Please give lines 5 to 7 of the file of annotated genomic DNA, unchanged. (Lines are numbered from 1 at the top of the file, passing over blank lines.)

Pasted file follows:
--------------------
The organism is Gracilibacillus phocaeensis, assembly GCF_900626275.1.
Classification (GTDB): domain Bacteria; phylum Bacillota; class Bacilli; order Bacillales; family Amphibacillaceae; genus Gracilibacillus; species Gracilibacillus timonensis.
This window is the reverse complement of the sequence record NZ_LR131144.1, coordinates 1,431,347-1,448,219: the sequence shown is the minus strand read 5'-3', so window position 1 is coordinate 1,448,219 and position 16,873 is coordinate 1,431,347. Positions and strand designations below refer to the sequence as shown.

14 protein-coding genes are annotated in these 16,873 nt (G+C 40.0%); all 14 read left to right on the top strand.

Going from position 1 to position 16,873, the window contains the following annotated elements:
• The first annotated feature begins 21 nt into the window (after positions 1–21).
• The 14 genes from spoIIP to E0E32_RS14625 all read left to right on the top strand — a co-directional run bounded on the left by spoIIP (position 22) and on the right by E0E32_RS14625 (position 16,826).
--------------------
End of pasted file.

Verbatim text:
Going from position 1 to position 16,873, the window contains the following annotated elements:
• The first annotated feature begins 21 nt into the window (after positions 1–21).
• The 14 genes from spoIIP to E0E32_RS14625 all read left to right on the top strand — a co-directional run bounded on the left by spoIIP (position 22) and on the right by E0E32_RS14625 (position 16,826).